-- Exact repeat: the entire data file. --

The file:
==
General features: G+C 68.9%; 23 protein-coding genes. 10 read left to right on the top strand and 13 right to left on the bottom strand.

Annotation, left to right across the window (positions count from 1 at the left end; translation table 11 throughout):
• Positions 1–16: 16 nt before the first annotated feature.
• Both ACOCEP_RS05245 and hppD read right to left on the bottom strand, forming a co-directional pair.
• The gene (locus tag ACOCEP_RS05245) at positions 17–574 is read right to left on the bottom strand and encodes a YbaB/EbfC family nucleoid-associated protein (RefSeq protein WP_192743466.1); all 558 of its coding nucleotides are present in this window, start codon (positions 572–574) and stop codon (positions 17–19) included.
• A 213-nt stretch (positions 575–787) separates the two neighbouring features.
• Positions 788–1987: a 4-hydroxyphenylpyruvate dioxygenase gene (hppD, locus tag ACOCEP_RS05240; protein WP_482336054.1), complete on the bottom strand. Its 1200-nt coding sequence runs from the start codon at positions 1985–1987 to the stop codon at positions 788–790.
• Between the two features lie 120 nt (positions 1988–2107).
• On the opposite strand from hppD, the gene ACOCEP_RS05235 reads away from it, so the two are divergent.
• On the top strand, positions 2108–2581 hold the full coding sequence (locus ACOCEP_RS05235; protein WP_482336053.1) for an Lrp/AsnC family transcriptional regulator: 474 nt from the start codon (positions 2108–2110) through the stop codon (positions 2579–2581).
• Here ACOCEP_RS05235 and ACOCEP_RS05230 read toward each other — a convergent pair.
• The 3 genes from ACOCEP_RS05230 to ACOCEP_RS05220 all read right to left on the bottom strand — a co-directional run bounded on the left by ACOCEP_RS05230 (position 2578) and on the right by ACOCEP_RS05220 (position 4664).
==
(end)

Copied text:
General features: G+C 68.9%; 23 protein-coding genes. 10 read left to right on the top strand and 13 right to left on the bottom strand.

Annotation, left to right across the window (positions count from 1 at the left end; translation table 11 throughout):
• Positions 1–16: 16 nt before the first annotated feature.
• Both ACOCEP_RS05245 and hppD read right to left on the bottom strand, forming a co-directional pair.
• The gene (locus tag ACOCEP_RS05245) at positions 17–574 is read right to left on the bottom strand and encodes a YbaB/EbfC family nucleoid-associated protein (RefSeq protein WP_192743466.1); all 558 of its coding nucleotides are present in this window, start codon (positions 572–574) and stop codon (positions 17–19) included.
• A 213-nt stretch (positions 575–787) separates the two neighbouring features.
• Positions 788–1987: a 4-hydroxyphenylpyruvate dioxygenase gene (hppD, locus tag ACOCEP_RS05240; protein WP_482336054.1), complete on the bottom strand. Its 1200-nt coding sequence runs from the start codon at positions 1985–1987 to the stop codon at positions 788–790.
• Between the two features lie 120 nt (positions 1988–2107).
• On the opposite strand from hppD, the gene ACOCEP_RS05235 reads away from it, so the two are divergent.
• On the top strand, positions 2108–2581 hold the full coding sequence (locus ACOCEP_RS05235; protein WP_482336053.1) for an Lrp/AsnC family transcriptional regulator: 474 nt from the start codon (positions 2108–2110) through the stop codon (positions 2579–2581).
• Here ACOCEP_RS05235 and ACOCEP_RS05230 read toward each other — a convergent pair.
• The 3 genes from ACOCEP_RS05230 to ACOCEP_RS05220 all read right to left on the bottom strand — a co-directional run bounded on the left by ACOCEP_RS05230 (position 2578) and on the right by ACOCEP_RS05220 (position 4664).